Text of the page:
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Az Mount Pro Azimuth Motor replacement

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23 replies to this topic

#1 Eddgie

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Posted 05 December 2022 - 06:14 PM

First thing first.  Please do not respond with questions or comments until I have completed this, and there are about 15 pictures and some commentary. 

 

By not interrupting the flow, it will make it easier for others to follow this procedure if they ever have to replace a motor.

 

Before I get into that, some general thoughts on the Az Mount Pro design and engineering.

 

I greatly admire the design of this mount. It is compact and well laid out. All of the materials appear to be good quality.  The circuit board has good packaging and is well finished. 

 

The mount is mechanically a beautiful piece of work. The biggest upgrade vs the MiniTower pro is the azimuth axle bearing. The Minitower Pro used small needle bearings. This mount uses a large tapered bearing.  This bearing is by itself able to easily support the payload rating of the mount by a factor of 3 or 4 times. This would be the size bearing you might expect to see on a golf car front axle.  For this reason, there should be zero concern about having perfect balance in azimuth. The bearing is absolutely oversized for any load that you could put on it up to the load rating.  Why people obsess over the need to perfectly balance this mount is beyond me.   Previous to this Az Mount Pro, I had another one, and I ran my 8" f/2.8 scope on it whiteout a counterweight with no problems.  The only reason why azimuth balance would be important is if the mount  is not level or the tripod is deflecting and the motor stalls when it has to push the off balance weight up hill.  The Altitude balance would be more important and here, I would say that you want to be somewhat close. 

 

The motor mounting is elegant but unnecessarily complex. I will get to that when I am doing the photos.

 

About belt skipping.  I have heard people say that they heard the belt cogging. I can just about totally assure you that this is not happening. If you hear a sound like a belt cogging what you are hearing is the worm gear teeth being deflected out of the worm wheel and the rapid RumpRumpRump is the sound of the teeth on the worm gear skipping across the teeth of the worm wheel. This is from insufficient tension on the spring that holds the worm gear in mesh.  This spring should be kept fairly tight. I would say that one turn from motor stall is about as much as you should allow. If you go to far, if you are out of balance in DEC or you bump the mount in Az and it skips, you can damage the worm gear.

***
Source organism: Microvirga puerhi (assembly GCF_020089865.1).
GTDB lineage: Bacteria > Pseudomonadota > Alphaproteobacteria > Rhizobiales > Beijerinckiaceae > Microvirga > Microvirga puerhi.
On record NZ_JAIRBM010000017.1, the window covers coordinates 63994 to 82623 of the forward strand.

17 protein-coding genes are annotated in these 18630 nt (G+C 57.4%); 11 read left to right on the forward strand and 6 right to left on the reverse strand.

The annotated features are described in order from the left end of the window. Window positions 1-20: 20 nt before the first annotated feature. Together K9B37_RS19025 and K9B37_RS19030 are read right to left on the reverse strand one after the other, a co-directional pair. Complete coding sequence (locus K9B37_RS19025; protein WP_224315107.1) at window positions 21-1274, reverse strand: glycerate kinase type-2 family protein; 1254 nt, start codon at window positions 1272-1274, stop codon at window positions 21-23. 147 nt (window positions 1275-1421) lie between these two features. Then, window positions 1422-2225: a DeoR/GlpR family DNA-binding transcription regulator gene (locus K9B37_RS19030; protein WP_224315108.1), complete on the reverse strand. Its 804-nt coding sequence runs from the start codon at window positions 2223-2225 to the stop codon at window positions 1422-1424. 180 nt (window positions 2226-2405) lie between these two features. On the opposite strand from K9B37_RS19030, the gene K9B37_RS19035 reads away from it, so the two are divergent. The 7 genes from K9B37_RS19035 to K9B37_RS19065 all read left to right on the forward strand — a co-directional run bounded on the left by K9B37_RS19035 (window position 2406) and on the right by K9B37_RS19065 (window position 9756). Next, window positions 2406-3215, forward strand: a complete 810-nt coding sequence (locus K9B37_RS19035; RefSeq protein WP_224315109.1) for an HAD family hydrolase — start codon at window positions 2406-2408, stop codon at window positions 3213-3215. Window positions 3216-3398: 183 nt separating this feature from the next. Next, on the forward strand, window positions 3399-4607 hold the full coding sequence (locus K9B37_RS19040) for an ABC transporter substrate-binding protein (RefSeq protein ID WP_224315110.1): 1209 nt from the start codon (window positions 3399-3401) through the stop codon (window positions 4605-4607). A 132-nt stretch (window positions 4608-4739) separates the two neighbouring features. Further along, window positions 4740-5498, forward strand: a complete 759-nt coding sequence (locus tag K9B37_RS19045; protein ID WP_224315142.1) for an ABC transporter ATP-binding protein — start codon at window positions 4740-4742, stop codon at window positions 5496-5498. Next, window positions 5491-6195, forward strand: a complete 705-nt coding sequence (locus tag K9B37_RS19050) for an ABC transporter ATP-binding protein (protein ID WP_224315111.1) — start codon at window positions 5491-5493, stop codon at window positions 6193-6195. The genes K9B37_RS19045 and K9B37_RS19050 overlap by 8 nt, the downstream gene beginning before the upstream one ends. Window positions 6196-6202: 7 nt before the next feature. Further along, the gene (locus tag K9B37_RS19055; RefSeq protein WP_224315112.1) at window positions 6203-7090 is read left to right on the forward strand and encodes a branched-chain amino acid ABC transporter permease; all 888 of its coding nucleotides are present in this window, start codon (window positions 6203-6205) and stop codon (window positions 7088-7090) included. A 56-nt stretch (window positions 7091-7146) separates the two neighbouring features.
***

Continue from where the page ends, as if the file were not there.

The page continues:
I have to resize every picture so I might not finish this today or even tomorrow, but I will get started today.

 

Again, please hold comments or questions so that the flow is un-interrupted. If you have a burning question, please PM me.
 

 

Thanks.



#2 Eddgie

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Posted 05 December 2022 - 06:22 PM

Step 1.  Remove the balance shaft lock collar, compression ring and the clutch. All come off counterclockwise.  Be aware that there is a washer behind the clutch and if you tip the mount towards this side, it can fall off.

 

Remove the four hex screws that hold the cover on to expose the top of the az axle and the retaining ring.

 

Cover removal.jpg


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#3 Eddgie

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Posted 05 December 2022 - 06:26 PM

Next, use your handset to rotate the mount so that the small hex head screw is at an angle that allows you to go in with a hex wrench and using a hex head wrench, loosen the screw that holds the bearing preload retaining ring. Because the head of this screw can be slightly below the level of the hole in the housing, I recommend one of the hex wrenches with the rounded splines at the long end because these let you come in at an angle. It is only necessary to back it out a turn. You can see my wrench in the picture.

 

Bering Retainer.jpg


Edited by Eddgie, 05 December 2022 - 06:27 PM.

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#4 Eddgie

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Posted 05 December 2022 - 06:29 PM